Cayman Islands: Culture and History
The three islands that comprise the Cayman Islands are Grand Caymans, Little Caymans and Caymans Brac. The population is comprised of
113 different nationalities with the majority of non-Caymanians from Britain and Jamaica. English is the primary language spoken by the great majority of people.
The Cayman Islands are blessed with a number of different seafoods with turtle and conch being very prevalent among the many different dishes. Jamaican culture has also seeped into the Cayman Islands culture, as is evidence by the jerk seasonings in their meats and fishes. There are number of other Caribbean favorites found in the Cayman Islands dishes such as cassava, fish-tea, Johnny cakes, patties, breadfruit, pumpkin and ackee. The islands have also created several marine parks, birds and sanctuaries and other nature reserves.
The Cayman Islands were originally called "las Tortugas" because of the many turtles that were all around when Christopher Columbus came there in 1503. When Francis Drake got to the Cayman Islands, they were commonly called Caymanas which is a Carib word when translated means crocodiles. In 1655, Oliver Cromwell's army invaded Jamaica and the Treaty of Madrid in 1670 officially declared the Cayman Islands, British property falling under Jamaican administration. The British Crown pretended that they were unaware of the Caymans being harassed by privateers and pirates. Pirates kept visiting the Cayman Islands, such people like Sir Henry Morgan, and Edward Teach, better known as "black Beard". Cayman and its inhabitants made seafaring a way of life and over the years, turtle hunting, shipbuilding and fishing were the main elements of economics.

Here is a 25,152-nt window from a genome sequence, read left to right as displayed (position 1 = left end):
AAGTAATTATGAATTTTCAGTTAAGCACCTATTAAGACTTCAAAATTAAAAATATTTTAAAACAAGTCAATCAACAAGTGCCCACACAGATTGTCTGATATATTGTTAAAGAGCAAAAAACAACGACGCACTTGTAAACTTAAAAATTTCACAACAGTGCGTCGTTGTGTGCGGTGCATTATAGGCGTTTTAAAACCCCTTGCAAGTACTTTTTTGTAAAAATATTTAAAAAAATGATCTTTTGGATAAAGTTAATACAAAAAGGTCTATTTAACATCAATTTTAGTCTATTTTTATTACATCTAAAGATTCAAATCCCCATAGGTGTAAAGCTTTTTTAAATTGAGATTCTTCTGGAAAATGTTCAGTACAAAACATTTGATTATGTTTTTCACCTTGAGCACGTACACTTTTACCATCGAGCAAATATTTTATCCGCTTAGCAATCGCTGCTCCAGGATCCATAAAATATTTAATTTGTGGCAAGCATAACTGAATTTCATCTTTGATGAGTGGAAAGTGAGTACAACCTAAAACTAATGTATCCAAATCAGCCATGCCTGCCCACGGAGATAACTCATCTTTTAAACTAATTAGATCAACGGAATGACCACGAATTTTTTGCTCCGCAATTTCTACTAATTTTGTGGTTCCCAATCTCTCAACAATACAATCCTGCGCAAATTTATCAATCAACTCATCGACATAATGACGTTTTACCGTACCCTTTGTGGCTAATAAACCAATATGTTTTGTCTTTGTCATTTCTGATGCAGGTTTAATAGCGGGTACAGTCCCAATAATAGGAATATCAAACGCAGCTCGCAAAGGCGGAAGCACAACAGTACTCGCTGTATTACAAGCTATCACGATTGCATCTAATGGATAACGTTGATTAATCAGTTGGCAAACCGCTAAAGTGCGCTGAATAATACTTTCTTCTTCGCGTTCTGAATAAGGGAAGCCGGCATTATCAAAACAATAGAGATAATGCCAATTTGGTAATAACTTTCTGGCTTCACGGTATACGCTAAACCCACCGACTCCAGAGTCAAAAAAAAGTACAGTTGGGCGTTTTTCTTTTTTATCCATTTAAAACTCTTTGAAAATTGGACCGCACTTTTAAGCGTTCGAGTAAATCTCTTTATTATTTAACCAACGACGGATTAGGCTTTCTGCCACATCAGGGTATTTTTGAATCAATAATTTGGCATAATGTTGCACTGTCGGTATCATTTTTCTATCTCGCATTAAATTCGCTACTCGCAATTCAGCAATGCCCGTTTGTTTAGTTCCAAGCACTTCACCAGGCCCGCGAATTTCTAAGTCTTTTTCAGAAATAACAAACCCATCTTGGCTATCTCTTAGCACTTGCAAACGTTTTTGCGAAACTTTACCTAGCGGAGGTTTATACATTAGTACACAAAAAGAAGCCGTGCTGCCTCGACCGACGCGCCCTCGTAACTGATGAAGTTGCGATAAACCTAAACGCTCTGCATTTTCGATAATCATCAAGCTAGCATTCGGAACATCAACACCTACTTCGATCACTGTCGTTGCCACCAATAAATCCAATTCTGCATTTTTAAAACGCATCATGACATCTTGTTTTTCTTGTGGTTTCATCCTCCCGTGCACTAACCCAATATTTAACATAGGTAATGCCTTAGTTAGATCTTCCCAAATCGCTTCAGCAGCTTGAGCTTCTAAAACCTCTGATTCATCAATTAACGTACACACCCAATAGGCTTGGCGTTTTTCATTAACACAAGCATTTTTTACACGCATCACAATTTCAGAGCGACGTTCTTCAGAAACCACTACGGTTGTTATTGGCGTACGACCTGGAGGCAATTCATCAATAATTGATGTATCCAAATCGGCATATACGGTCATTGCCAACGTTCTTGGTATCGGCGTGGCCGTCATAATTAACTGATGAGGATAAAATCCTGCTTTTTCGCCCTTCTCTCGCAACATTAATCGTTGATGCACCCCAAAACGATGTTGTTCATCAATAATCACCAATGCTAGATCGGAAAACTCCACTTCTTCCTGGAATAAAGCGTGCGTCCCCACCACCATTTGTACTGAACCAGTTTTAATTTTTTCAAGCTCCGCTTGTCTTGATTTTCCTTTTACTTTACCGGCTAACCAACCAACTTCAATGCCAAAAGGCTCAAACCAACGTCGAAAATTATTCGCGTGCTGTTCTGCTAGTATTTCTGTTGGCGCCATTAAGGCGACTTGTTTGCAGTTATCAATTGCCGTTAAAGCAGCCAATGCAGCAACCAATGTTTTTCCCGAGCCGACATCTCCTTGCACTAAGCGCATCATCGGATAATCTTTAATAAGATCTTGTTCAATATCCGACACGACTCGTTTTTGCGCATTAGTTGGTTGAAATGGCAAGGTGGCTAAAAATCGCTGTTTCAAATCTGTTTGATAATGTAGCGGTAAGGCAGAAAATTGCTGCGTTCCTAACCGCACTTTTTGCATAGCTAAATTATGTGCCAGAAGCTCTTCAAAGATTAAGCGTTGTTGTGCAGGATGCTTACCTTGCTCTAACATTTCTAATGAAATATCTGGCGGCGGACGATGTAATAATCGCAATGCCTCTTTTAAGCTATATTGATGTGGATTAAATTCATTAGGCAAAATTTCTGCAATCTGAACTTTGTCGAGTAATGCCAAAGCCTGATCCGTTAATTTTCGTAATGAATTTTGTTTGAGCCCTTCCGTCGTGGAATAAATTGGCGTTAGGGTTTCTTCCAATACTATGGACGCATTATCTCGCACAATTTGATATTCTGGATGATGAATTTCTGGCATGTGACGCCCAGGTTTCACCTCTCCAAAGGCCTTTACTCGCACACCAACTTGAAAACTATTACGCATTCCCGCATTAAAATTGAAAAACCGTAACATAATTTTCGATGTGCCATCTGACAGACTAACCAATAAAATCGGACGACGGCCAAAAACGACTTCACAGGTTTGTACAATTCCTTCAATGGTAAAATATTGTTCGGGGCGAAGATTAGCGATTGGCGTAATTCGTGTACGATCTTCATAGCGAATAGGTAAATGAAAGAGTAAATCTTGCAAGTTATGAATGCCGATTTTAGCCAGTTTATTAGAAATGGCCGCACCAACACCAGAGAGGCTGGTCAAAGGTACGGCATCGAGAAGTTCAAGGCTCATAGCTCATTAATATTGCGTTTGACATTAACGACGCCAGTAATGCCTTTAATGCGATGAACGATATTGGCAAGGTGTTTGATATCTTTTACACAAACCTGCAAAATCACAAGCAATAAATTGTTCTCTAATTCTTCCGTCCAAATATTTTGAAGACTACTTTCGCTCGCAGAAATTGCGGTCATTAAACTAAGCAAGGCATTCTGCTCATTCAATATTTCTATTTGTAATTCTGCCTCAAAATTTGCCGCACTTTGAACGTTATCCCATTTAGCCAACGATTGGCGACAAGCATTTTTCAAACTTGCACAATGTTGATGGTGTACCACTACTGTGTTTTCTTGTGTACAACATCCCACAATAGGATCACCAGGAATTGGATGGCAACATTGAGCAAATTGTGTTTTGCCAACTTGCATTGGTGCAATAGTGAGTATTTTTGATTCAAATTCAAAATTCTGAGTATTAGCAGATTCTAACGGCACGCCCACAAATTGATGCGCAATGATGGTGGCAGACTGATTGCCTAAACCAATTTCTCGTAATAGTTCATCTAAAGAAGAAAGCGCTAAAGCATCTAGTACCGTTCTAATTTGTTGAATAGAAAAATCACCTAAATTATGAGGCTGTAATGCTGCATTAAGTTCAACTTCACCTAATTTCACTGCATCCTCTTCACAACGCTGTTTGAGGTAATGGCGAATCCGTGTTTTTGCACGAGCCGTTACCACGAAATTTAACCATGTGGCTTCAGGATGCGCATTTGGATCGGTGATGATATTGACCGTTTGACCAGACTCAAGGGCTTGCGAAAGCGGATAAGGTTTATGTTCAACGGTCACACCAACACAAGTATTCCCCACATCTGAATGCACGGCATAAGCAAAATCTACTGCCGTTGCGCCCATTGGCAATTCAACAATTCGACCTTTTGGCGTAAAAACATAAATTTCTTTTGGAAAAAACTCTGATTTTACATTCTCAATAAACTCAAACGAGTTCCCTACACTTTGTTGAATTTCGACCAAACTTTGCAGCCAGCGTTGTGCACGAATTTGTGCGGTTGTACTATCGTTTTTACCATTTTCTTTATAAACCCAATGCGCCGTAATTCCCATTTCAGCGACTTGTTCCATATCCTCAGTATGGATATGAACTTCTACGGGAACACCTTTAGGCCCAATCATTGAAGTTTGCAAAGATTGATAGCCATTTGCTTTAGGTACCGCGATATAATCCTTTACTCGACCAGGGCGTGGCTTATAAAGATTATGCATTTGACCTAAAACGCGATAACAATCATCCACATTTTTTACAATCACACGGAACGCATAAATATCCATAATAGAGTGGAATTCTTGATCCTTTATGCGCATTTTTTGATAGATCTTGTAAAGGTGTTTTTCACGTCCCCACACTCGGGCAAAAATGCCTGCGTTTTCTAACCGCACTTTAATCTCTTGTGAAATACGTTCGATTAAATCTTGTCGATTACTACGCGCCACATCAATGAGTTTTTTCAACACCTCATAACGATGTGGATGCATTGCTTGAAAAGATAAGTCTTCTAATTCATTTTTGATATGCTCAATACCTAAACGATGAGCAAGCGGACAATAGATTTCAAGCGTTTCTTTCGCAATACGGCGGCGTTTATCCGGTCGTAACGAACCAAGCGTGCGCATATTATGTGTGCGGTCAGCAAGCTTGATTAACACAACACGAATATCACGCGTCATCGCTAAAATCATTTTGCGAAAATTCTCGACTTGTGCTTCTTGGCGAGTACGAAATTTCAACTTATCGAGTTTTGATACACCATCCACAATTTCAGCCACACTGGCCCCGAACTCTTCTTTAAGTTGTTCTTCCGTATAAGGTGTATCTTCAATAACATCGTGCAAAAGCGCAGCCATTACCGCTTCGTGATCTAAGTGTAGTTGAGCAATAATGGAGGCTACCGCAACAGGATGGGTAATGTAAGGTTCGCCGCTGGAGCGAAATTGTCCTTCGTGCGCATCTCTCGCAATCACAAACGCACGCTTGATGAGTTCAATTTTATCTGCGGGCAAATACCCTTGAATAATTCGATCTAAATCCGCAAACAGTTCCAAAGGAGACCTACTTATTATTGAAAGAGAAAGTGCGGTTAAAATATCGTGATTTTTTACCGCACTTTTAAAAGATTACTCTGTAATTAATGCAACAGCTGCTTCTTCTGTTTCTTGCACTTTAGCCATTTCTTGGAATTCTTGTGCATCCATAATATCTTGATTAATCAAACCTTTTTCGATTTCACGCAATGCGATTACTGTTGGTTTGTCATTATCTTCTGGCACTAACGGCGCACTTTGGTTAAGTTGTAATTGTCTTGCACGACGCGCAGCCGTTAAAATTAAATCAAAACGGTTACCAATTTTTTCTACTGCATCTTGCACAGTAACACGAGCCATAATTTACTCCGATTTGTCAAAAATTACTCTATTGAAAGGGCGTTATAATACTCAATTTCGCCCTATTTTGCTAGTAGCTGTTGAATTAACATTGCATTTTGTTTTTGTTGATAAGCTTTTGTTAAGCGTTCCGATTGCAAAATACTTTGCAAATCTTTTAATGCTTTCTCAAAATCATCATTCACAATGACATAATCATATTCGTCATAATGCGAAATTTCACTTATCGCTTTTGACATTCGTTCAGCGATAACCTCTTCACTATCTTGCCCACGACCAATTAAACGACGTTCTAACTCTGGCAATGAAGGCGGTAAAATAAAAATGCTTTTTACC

The Cayman Islands have its governor appointed by the Queen of England. The legislators and ex-official members who are appointed by the governor make the laws of the islands. It is a tax haven for many American and European rich people because of the many offshore banks in that area.